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Top 5 Lessons about Wireless in Healthcare

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Meet our guest blogger: Eric Abbott is a technology executive with a deep understanding of healthcare IT and telecommunications infrastructure. With over 20 years of experience, Mr. Abbott is responsible for leading product management initiatives at ExteNet Systems. Prior to joining ExteNet Systems, Mr. Abbott served as a Senior Product Manager for Motorola, Inc. There, he led the development of advanced applications and communication systems for healthcare, public safety agencies, and enterprise customers. His background also includes medical informatics, healthcare IT, business strategy, operations, and systems engineering.

The convergence of healthcare IT with wireless technology has achieved tremendous strides in improving access to care, timeliness of care, patient safety, and the quality of care. Indeed, real-time, contextual access to the healthcare enterprise EMR has enabled new delivery method paradigms, as evidenced by the rise of mobile health modalities. Healthcare vendors have responded with a rich suite of new products, applications, and services to create an infrastructure environment of connectivity between people, things, and processes, thereby promoting continuity of care between a healthcare organization’s EMR and wireless medical devices and instruments. Examples range from biometric machine-to-machine (M2M) medical device sensors that form body area networks to applications running on a commercial wireless device such as an iPhone or iPAD.

Healthcare organizations dealing with the world of wireless have learned the following top 5 lessons.

1. Security and privacy is paramount.
Physical, technical, and operational safeguards are critical necessities when dealing with multiple families of wireless devices. Bring your own device (BYOD) practices enhances potential vulnerabilities, and reliance on native security and privacy methods is not prudent given strengthened HIPAA requirements and emerging requirements.

2. Sizing and selection of infrastructure is critical towards assuring high levels of availability to users.
Wireless technology offerings have evolved beyond Wi-Fi. Healthcare organizations must understand how to use and select broadband technologies such as 4G LTE and Bluetooth inside and outside the 4-walls of the hospital.

3. Financing of wireless services is a reality.
Traditional, fixed capital Wi-Fi based systems are yielding way to hybrid wireless systems that include commercial wireless service offered by public wireless carriers. Financing of commercial wireless infrastructure given their up-front capital and recurring operations costs is an important consideration from an operations standpoint.

4. The extent of offered wireless services is a key consideration.
Potential interference, inherent capacity limitations and constraints, and assured interoperability between wireless systems mandates intelligent wireless management methods such as service access control and network access control.

5. HIT workflow and technology integration is fundamental for success implementations.
Semantic interoperability between end-processes requires rigorous integration practices that include attention to latency, throughput limitations, and other technical metrics. Additionally, clinical workflow integration from a cultural and organizational standpoint is necessary via training and best practices process methods in order to facilitate adoption. In turn, these achieve operational efficiencies and thus the expected return on investment.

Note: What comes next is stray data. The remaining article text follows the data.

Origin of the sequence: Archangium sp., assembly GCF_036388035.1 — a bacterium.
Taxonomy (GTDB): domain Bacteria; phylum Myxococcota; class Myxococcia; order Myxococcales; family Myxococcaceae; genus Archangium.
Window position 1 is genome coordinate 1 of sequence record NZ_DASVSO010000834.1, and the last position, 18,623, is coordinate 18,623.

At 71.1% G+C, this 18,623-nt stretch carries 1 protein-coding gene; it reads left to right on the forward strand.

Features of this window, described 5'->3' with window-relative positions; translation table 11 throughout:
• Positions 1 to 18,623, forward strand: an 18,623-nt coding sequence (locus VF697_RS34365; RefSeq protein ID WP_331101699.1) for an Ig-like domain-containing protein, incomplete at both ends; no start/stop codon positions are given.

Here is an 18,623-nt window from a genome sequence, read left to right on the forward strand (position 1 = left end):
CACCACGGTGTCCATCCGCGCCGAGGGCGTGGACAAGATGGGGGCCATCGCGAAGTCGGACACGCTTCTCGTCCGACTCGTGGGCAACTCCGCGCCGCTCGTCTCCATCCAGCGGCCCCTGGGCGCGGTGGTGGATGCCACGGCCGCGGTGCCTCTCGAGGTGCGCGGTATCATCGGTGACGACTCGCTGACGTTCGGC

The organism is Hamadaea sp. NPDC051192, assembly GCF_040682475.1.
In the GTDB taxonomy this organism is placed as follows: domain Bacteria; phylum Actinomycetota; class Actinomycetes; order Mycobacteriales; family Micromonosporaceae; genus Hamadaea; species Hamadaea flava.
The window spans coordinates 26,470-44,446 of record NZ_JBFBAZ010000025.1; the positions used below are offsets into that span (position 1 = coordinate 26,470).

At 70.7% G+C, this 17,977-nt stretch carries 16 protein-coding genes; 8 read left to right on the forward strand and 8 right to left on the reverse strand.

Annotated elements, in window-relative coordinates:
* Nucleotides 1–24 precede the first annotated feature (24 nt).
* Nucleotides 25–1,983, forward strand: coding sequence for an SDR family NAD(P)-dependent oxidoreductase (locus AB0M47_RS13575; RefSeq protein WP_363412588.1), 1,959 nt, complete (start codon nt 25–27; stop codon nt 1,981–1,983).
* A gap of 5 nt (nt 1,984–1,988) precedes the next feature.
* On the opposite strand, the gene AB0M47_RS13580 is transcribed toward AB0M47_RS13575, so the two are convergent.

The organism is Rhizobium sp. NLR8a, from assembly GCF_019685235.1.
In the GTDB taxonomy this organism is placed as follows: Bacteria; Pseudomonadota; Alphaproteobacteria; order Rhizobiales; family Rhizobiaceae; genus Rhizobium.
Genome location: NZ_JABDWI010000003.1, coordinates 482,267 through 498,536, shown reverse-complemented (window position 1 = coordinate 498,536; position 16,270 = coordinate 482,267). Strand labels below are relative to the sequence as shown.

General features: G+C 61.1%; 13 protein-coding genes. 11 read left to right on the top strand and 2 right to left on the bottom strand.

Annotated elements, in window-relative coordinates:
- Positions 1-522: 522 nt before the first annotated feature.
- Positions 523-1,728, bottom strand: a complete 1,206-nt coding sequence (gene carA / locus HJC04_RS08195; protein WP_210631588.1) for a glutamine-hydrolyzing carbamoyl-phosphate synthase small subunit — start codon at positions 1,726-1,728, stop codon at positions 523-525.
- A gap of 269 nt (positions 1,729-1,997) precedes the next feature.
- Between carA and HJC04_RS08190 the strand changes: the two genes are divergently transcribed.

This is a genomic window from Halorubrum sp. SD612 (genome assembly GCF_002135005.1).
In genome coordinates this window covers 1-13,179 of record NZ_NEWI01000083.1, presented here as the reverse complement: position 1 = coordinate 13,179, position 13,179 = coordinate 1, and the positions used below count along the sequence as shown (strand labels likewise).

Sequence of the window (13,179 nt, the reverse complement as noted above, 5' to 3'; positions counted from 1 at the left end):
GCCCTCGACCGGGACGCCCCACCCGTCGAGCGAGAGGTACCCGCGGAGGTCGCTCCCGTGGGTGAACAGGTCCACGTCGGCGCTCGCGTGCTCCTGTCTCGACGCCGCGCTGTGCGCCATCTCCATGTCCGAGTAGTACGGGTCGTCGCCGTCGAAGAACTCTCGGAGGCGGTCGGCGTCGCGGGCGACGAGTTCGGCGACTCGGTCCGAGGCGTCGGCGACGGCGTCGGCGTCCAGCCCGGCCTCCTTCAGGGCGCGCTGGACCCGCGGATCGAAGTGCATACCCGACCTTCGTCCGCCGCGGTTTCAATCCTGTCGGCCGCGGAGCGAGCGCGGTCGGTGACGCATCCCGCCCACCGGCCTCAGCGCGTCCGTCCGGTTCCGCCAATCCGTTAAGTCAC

Want to read more on wireless in healthcare? You can read our last M2M healthcare post, “An Introduction to M2M and Healthcare,” here.

An Introduction to M2M and Healthcare

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Meet our guest blogger: David H. Hoglund, founder of Integra Systems, a medical device and wireless consultancy and design firm. Mr. Hoglund has over 30 years of medical device and wireless experience. He’s worked with companies such as Siemens Medical Systems, Inc., Biotronik, Instromedix, Cerner, VitalCom (now a part of General Electric), Symbol Technologies (now a part of Motorola), Draeger Medical, Johnson Controls, and Andrew (now a part of CommScope).  Mr. Hoglund holds provisional and awarded patents in the M2M and wireless connectivity space. You can read more from David on his blog here.

First, let’s define M2M. Machine-to-machine, or M2M, refers to technologies that allow both wireless and wired systems to communicate with other devices. M2M uses a device, such as a sensor or meter, to capture an event such as temperature or inventory level. The event data is relayed through a network to an application (software program), that translates the data into meaningful information. For example, when inventory is low, the business owner may get a text that items need to be restocked.

Modern M2M communication has expanded beyond a one-to-one connection and has grown into a system of networks that transmits data to personal appliances. The expansion of wireless networks across the world has made it far easier for M2M communication to take place and has lessened the amount of power and time necessary for information to be communicated between machines. The ubiquitous growth of M2M and the new era of the smart phone has given rise to awareness for use of devices in the healthcare world.

In healthcare, M2M is being recognized as a valuable tool. Medical devices can provide remote diagnostics and create a better patient care experience. Medical devices can change health care in may ways, here are just three benefits of a M2M enabled medical device.

Three Benefits of a M2M Enabled Medical Device